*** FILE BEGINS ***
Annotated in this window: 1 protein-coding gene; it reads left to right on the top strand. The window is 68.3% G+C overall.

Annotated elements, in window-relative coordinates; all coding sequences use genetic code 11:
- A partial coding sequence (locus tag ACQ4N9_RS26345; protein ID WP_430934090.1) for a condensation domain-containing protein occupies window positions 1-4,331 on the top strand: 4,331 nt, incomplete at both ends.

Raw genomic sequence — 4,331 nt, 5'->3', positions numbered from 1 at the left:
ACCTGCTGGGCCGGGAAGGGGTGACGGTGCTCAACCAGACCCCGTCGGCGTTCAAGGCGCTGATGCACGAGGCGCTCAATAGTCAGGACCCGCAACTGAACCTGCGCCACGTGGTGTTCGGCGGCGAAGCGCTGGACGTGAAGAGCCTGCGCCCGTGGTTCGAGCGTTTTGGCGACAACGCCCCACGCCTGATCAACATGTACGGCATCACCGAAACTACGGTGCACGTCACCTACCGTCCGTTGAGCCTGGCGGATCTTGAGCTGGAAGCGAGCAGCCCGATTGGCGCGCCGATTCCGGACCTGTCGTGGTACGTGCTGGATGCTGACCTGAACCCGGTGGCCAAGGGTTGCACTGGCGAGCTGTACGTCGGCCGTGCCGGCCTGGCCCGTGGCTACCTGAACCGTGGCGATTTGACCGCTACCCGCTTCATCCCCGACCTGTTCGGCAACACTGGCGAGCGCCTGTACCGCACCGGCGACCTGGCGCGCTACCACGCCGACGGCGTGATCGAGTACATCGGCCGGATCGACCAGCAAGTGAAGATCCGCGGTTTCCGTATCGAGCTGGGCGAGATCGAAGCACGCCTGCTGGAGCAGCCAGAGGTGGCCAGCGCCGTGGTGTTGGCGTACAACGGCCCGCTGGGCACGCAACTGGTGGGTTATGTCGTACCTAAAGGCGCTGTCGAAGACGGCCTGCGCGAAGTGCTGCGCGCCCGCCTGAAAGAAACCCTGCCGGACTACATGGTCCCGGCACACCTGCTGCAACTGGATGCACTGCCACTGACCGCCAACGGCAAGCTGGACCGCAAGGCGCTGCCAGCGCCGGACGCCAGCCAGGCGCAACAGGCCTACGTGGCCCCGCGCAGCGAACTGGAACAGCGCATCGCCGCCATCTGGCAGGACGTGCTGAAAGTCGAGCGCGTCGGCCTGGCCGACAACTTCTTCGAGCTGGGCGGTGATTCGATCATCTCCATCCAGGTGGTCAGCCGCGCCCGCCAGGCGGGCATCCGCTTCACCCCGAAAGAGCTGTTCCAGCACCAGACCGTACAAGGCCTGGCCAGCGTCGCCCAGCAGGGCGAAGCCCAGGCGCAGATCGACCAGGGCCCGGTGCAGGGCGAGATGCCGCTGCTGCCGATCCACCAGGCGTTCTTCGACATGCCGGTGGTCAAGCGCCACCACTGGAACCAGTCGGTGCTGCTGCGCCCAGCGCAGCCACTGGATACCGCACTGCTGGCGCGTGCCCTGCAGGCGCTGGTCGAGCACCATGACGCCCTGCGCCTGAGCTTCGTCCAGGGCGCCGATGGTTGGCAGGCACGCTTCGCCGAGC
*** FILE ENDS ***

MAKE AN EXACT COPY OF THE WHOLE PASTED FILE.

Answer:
Annotated in this window: 1 protein-coding gene; it reads left to right on the top strand. The window is 68.3% G+C overall.

Annotated elements, in window-relative coordinates; all coding sequences use genetic code 11:
- A partial coding sequence (locus tag ACQ4N9_RS26345; protein ID WP_430934090.1) for a condensation domain-containing protein occupies window positions 1-4,331 on the top strand: 4,331 nt, incomplete at both ends.

Raw genomic sequence — 4,331 nt, 5'->3', positions numbered from 1 at the left:
ACCTGCTGGGCCGGGAAGGGGTGACGGTGCTCAACCAGACCCCGTCGGCGTTCAAGGCGCTGATGCACGAGGCGCTCAATAGTCAGGACCCGCAACTGAACCTGCGCCACGTGGTGTTCGGCGGCGAAGCGCTGGACGTGAAGAGCCTGCGCCCGTGGTTCGAGCGTTTTGGCGACAACGCCCCACGCCTGATCAACATGTACGGCATCACCGAAACTACGGTGCACGTCACCTACCGTCCGTTGAGCCTGGCGGATCTTGAGCTGGAAGCGAGCAGCCCGATTGGCGCGCCGATTCCGGACCTGTCGTGGTACGTGCTGGATGCTGACCTGAACCCGGTGGCCAAGGGTTGCACTGGCGAGCTGTACGTCGGCCGTGCCGGCCTGGCCCGTGGCTACCTGAACCGTGGCGATTTGACCGCTACCCGCTTCATCCCCGACCTGTTCGGCAACACTGGCGAGCGCCTGTACCGCACCGGCGACCTGGCGCGCTACCACGCCGACGGCGTGATCGAGTACATCGGCCGGATCGACCAGCAAGTGAAGATCCGCGGTTTCCGTATCGAGCTGGGCGAGATCGAAGCACGCCTGCTGGAGCAGCCAGAGGTGGCCAGCGCCGTGGTGTTGGCGTACAACGGCCCGCTGGGCACGCAACTGGTGGGTTATGTCGTACCTAAAGGCGCTGTCGAAGACGGCCTGCGCGAAGTGCTGCGCGCCCGCCTGAAAGAAACCCTGCCGGACTACATGGTCCCGGCACACCTGCTGCAACTGGATGCACTGCCACTGACCGCCAACGGCAAGCTGGACCGCAAGGCGCTGCCAGCGCCGGACGCCAGCCAGGCGCAACAGGCCTACGTGGCCCCGCGCAGCGAACTGGAACAGCGCATCGCCGCCATCTGGCAGGACGTGCTGAAAGTCGAGCGCGTCGGCCTGGCCGACAACTTCTTCGAGCTGGGCGGTGATTCGATCATCTCCATCCAGGTGGTCAGCCGCGCCCGCCAGGCGGGCATCCGCTTCACCCCGAAAGAGCTGTTCCAGCACCAGACCGTACAAGGCCTGGCCAGCGTCGCCCAGCAGGGCGAAGCCCAGGCGCAGATCGACCAGGGCCCGGTGCAGGGCGAGATGCCGCTGCTGCCGATCCACCAGGCGTTCTTCGACATGCCGGTGGTCAAGCGCCACCACTGGAACCAGTCGGTGCTGCTGCGCCCAGCGCAGCCACTGGATACCGCACTGCTGGCGCGTGCCCTGCAGGCGCTGGTCGAGCACCATGACGCCCTGCGCCTGAGCTTCGTCCAGGGCGCCGATGGTTGGCAGGCACGCTTCGCCGAGC